Someone who actually lives in their home, to help. Thank you

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Good question. When I need to hire privately (there not many agencies in the town we just moved to) I try to make a connection to someone in the community who would have access to good information. (I find the local "offices on aging" to be of little help...they just send you lists of caregivers and you have to wade through them.) I have never done an ad or online post...others in this forum have.
I asked a colleague who had been a caregiver to her mother. She recommended a hospice nurse who recommended one of my current caregivers. The other is a friend of a friend. I try to rely on "word of mouth" to find new caregivers. But you still need to do a background check, check references, etc. I also have a good sense of their character when I interview them.
Have ready, for any caregiver, a list of duties and questions so that when you interview there are no misunderstandings about what is required. I especially ask about personal care; ie bathing. (Some caregivers will just get them in the tub and they are on their own.)
I also heard that calling the head administrator at a good asst. living center or NH and asking if they have staff members who are looking for extra hours is a good way of finding someone. Haven't tried that yet.
On the east coast, I paid 19./hr for the agency caregivers. I pay 15./hr privately. Of course, it also depends on experience.
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THANK YOU. Visiting Angels is a great lead, and your advise is sound. If I was to move down the private path, is their an "add" or a wording, or a web site people use to "get connected"? Where to find a private person to live in the house, is the next step. I am getting into Visiting Angels information now. Thanks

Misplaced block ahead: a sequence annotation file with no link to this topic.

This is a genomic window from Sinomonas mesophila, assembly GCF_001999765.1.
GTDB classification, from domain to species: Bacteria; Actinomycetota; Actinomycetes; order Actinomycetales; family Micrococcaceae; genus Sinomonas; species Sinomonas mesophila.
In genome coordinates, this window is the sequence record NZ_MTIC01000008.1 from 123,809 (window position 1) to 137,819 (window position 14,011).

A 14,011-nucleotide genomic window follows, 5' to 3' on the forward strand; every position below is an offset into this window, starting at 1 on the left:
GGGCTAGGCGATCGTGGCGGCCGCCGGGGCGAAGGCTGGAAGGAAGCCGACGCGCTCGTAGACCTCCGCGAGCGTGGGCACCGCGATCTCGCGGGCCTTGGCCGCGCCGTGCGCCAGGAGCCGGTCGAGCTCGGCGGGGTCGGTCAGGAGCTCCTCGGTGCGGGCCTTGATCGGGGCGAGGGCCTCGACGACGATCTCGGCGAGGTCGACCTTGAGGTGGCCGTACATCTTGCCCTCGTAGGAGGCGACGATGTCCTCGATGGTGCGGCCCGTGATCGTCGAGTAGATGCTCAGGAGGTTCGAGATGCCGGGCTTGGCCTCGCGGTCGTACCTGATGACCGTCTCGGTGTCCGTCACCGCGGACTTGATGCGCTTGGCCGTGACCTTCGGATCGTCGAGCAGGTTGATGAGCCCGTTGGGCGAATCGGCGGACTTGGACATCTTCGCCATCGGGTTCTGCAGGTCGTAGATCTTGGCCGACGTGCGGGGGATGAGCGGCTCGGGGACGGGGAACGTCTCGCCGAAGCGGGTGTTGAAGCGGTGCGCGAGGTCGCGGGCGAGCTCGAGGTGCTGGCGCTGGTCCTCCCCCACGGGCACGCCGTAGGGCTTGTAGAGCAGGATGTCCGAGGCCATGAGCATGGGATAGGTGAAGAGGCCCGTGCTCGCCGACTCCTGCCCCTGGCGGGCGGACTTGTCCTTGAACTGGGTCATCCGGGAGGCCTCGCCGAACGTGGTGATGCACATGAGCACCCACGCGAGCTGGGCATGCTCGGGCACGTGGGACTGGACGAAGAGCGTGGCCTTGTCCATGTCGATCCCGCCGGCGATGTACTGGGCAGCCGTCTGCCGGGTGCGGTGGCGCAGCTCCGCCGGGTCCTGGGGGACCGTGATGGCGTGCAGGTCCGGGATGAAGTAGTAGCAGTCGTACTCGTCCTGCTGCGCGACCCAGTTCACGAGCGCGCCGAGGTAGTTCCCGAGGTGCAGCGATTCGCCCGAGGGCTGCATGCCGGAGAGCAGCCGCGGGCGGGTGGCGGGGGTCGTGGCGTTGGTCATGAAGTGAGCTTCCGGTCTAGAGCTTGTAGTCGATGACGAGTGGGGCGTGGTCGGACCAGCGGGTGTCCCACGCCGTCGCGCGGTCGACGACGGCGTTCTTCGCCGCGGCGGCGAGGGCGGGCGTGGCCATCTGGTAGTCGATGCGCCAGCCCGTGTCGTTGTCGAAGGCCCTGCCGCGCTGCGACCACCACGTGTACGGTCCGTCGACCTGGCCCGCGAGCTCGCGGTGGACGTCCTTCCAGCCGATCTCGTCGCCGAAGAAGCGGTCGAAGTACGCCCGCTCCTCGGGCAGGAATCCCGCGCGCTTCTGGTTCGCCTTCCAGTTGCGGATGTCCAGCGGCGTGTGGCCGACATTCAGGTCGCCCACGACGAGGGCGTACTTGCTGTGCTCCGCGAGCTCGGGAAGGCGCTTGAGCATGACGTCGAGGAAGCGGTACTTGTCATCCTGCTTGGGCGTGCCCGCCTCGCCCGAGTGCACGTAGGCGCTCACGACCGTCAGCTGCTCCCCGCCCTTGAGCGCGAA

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There are two routes: agency and private. If you use a reputable agency they will screen, hire and manage for you. I used Visiting Angels and they were great.
If you hire privately you will have to do all the screening, pay the taxes, and figure out liablity ins. etc. I have had good luck with private hire, too.
Also, secure your parents home by removing valuables and important papers and other private information.
Give the caregivers a list of duties with the everyday or important activities listed first. Ask them if there is anything they don't like or are not qualified to do
I would hire a team of two caregivers (ie day shift/night shift) so, that in case one has an emergency, you have a back up.
Are you living nearby? It is always good to drop in unnannounced once and a while. If not, you can install a home cam that monitors digitally.
Bottom line, if you feel uncomfortable with a paid caregiver or they are getting too involved and interfering in your parent's personal life, replace them.
good luck
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